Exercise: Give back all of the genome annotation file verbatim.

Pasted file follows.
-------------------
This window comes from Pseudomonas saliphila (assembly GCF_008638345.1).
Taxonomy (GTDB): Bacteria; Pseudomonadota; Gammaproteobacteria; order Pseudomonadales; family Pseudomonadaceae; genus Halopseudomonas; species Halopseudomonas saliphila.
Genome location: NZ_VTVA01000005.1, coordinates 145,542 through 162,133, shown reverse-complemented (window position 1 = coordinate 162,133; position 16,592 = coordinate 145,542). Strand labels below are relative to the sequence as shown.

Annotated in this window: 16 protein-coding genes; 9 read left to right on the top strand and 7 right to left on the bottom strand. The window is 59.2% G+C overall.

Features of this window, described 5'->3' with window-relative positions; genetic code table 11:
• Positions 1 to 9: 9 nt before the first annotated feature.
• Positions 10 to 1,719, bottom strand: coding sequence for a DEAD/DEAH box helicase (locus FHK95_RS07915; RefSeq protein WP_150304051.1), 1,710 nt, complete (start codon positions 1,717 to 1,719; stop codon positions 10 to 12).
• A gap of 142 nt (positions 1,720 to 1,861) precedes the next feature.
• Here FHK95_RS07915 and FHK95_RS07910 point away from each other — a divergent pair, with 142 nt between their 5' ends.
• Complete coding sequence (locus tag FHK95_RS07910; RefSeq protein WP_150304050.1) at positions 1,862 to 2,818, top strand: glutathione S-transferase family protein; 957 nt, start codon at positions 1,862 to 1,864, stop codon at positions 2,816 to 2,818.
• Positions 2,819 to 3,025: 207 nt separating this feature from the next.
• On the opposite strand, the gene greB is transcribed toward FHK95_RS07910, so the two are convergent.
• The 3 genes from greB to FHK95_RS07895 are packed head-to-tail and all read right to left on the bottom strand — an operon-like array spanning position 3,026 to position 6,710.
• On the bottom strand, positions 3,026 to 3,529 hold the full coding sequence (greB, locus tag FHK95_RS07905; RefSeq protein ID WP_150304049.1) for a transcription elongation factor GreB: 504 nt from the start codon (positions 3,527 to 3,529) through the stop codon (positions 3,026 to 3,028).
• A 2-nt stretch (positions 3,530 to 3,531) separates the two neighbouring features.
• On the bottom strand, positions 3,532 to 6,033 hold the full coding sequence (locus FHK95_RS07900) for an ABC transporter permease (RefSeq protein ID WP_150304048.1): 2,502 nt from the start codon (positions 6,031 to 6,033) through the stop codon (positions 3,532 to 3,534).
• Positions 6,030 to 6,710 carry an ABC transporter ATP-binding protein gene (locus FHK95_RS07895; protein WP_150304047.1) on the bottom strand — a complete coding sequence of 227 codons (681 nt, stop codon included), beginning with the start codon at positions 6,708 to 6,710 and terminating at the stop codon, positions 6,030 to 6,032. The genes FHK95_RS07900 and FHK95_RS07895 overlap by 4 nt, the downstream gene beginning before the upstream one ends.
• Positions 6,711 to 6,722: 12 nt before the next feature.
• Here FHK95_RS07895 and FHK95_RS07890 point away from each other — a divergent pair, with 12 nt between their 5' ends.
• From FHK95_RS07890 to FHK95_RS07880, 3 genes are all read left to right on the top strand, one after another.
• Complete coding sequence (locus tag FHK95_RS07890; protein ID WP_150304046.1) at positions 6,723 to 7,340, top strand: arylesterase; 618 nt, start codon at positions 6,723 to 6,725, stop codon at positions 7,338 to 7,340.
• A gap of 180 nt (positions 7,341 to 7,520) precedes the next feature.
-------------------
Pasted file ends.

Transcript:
This window comes from Pseudomonas saliphila (assembly GCF_008638345.1).
Taxonomy (GTDB): Bacteria; Pseudomonadota; Gammaproteobacteria; order Pseudomonadales; family Pseudomonadaceae; genus Halopseudomonas; species Halopseudomonas saliphila.
Genome location: NZ_VTVA01000005.1, coordinates 145,542 through 162,133, shown reverse-complemented (window position 1 = coordinate 162,133; position 16,592 = coordinate 145,542). Strand labels below are relative to the sequence as shown.

Annotated in this window: 16 protein-coding genes; 9 read left to right on the top strand and 7 right to left on the bottom strand. The window is 59.2% G+C overall.

Features of this window, described 5'->3' with window-relative positions; genetic code table 11:
• Positions 1 to 9: 9 nt before the first annotated feature.
• Positions 10 to 1,719, bottom strand: coding sequence for a DEAD/DEAH box helicase (locus FHK95_RS07915; RefSeq protein WP_150304051.1), 1,710 nt, complete (start codon positions 1,717 to 1,719; stop codon positions 10 to 12).
• A gap of 142 nt (positions 1,720 to 1,861) precedes the next feature.
• Here FHK95_RS07915 and FHK95_RS07910 point away from each other — a divergent pair, with 142 nt between their 5' ends.
• Complete coding sequence (locus tag FHK95_RS07910; RefSeq protein WP_150304050.1) at positions 1,862 to 2,818, top strand: glutathione S-transferase family protein; 957 nt, start codon at positions 1,862 to 1,864, stop codon at positions 2,816 to 2,818.
• Positions 2,819 to 3,025: 207 nt separating this feature from the next.
• On the opposite strand, the gene greB is transcribed toward FHK95_RS07910, so the two are convergent.
• The 3 genes from greB to FHK95_RS07895 are packed head-to-tail and all read right to left on the bottom strand — an operon-like array spanning position 3,026 to position 6,710.
• On the bottom strand, positions 3,026 to 3,529 hold the full coding sequence (greB, locus tag FHK95_RS07905; RefSeq protein ID WP_150304049.1) for a transcription elongation factor GreB: 504 nt from the start codon (positions 3,527 to 3,529) through the stop codon (positions 3,026 to 3,028).
• A 2-nt stretch (positions 3,530 to 3,531) separates the two neighbouring features.
• On the bottom strand, positions 3,532 to 6,033 hold the full coding sequence (locus FHK95_RS07900) for an ABC transporter permease (RefSeq protein ID WP_150304048.1): 2,502 nt from the start codon (positions 6,031 to 6,033) through the stop codon (positions 3,532 to 3,534).
• Positions 6,030 to 6,710 carry an ABC transporter ATP-binding protein gene (locus FHK95_RS07895; protein WP_150304047.1) on the bottom strand — a complete coding sequence of 227 codons (681 nt, stop codon included), beginning with the start codon at positions 6,708 to 6,710 and terminating at the stop codon, positions 6,030 to 6,032. The genes FHK95_RS07900 and FHK95_RS07895 overlap by 4 nt, the downstream gene beginning before the upstream one ends.
• Positions 6,711 to 6,722: 12 nt before the next feature.
• Here FHK95_RS07895 and FHK95_RS07890 point away from each other — a divergent pair, with 12 nt between their 5' ends.
• From FHK95_RS07890 to FHK95_RS07880, 3 genes are all read left to right on the top strand, one after another.
• Complete coding sequence (locus tag FHK95_RS07890; protein ID WP_150304046.1) at positions 6,723 to 7,340, top strand: arylesterase; 618 nt, start codon at positions 6,723 to 6,725, stop codon at positions 7,338 to 7,340.
• A gap of 180 nt (positions 7,341 to 7,520) precedes the next feature.